In our southern neighbors, the popularity of hemp seed and its derivatives soared. A market survey has shown that over the last two years.
Hemp and marijuana: the same thing?
Since 1998, commercial production of hemp seed is permitted in Canada under the Industrial Hemp Regulations. But beware, the varieties classified in the “industrial hemp” category are different from those commonly called “marijuana“. Unlike their illegal cousins, the approved varieties have a low THC (delta-9-tetrahydrocannabinol).
In the US, cultivation of industrial hemp seed is still prohibited, but the import of seeds, oil, flour and other products made from industrial hemp is permitted. Moreover, products that currently invading the US market come largely from Canada.
Its nutritional profile
Why do some people add oil seed to their menu? For the taste, perhaps, but especially for the nutritional benefits attributed to them, including their content rich in protein and good fats.
The proteins of the seed
Hemp seed contain a good dose of protein – more than flax seed, sunflower and sesame.
However, like most vegetable proteins, they are incomplete. They contain all the essential amino acids, but some are not present in sufficient quantities to meet the needs of the organization. Note that this feature does not cause problems if you have a balanced and varied diet. Indeed, by dialing your menu with a variety of foods from the four food groups of Canada’s Food Guide, you fill up daily of all the essential amino acids you need.
The fatty oil
The main health argument is definitely the content of essential fatty acids of the oil. Its oil indeed contains alpha-linolenic acid (ALA), which is part of the family of omega-3, and linolenic acid (LA), which is part of the family of omega-6. These unsaturated fats, essential, are called essential because the body is unable to synthesize (produce).
It is therefore absolutely get them from food. But many scientists blame the modern diet to be too high in omega-6 and too low in omega-3. Why? Here is one of the proposed explanations: the high consumption of oils rich in omega-6, used extensively in the food industry. To rebalance the omega-6 / omega-3 ratio in our diet, it is recommended to limit foods high in omega-6 and to make a good place to those that contain lots of omega-3.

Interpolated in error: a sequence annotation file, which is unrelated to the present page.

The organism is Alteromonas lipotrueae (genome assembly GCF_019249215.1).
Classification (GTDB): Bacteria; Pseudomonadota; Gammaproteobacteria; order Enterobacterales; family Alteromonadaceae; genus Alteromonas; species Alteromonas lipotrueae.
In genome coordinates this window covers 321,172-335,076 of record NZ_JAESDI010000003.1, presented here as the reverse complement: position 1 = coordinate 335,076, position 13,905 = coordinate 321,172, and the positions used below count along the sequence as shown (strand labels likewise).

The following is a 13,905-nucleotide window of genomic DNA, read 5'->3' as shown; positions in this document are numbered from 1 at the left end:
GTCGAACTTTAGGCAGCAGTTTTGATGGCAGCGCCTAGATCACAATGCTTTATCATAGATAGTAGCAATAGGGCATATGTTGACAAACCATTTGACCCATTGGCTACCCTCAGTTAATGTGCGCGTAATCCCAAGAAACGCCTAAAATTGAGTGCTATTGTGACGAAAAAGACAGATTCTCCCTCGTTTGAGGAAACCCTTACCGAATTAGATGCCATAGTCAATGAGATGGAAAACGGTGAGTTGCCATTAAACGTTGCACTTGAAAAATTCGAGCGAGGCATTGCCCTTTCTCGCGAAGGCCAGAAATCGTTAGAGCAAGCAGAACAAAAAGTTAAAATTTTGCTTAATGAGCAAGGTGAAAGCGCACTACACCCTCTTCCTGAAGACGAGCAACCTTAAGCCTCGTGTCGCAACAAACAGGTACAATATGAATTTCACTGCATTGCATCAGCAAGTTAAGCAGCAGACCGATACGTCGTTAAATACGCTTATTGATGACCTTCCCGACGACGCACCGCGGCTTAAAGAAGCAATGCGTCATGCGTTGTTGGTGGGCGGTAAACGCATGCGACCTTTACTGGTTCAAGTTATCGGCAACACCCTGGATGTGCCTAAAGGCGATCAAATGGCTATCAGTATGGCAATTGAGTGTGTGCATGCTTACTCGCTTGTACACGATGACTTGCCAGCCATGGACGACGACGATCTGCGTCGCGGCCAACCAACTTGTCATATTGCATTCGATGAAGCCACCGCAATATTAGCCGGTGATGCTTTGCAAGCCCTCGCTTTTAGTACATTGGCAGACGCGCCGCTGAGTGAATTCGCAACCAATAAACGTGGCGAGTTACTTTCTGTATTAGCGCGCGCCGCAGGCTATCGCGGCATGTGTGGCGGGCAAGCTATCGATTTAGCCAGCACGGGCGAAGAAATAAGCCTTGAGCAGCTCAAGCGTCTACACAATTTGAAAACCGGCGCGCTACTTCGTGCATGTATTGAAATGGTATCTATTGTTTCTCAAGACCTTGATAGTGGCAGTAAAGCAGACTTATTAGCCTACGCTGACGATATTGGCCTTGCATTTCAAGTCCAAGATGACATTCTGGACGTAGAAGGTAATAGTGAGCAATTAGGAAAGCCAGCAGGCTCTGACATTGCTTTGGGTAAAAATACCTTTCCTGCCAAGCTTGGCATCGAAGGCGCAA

Hemp seed oil contains three times more omega-6 than omega-3. This report is interesting when compared to other oils such as safflower oil, used extensively by the industry, or sunflower oil. However, It does not win the prize. Indeed, canola oil contains two times more omega-6 than omega-3, and even better, flaxseed oil has the inverse ratio of the hemp seed oil: three times more omega-3 fatty acid than omega-6!
Cardioprotective properties and antieczema?
There is very little scientific data available on the health benefits of hemp. In fact, three studies were identified. Two of them have addressed the possible cardioprotective properties associated with hemp. The first, conducted in rats showed that those who had a diet containing hemp seed better salvaged after ischemia (cessation or significant reduction of blood flow in heart arteries). In this study, It was compared with palm oil and hemp seed from which the fat had been partly removed.
The second study compared the effects of hemp and flax seed oils on blood cholesterol levels. Fourteen healthy individuals who participated in the study were taking daily 30 ml (2 tablespoons) of oil, then repeated the experiment with another. Treatment continued for four weeks and were each separated by an interval of four weeks. No significant differences on blood cholesterol levels were observed between each treatment.
The third study compared the oil from hemp seed and olive oil for their ability to soothe the symptoms of atopic dermatitis (eczema). Sixteen people divided into two groups participated. One or other of the oils was made for eight weeks at 30 ml (2 tablespoons) per day. After four weeks of “rest”, “treatments” were reversed from one group to another.
The “manual” hemp
Since it contains a high proportion of polyunsaturated fats (omega-3 and omega-6), It is not suitable for cooking.
Use it so for cold seasoning: to water the vegetables lightly steamed or for making a dressing for salad, for example. Because of its taste “grassy”, it goes particularly well with bitter greens (arugula). Shelled hemp seeds are tender to the bite and have a delicate nutty flavor. We can snack on as is or sprinkle them on a salad or rice. As with other foods rich in omega-3, it is recommended to refrigerate.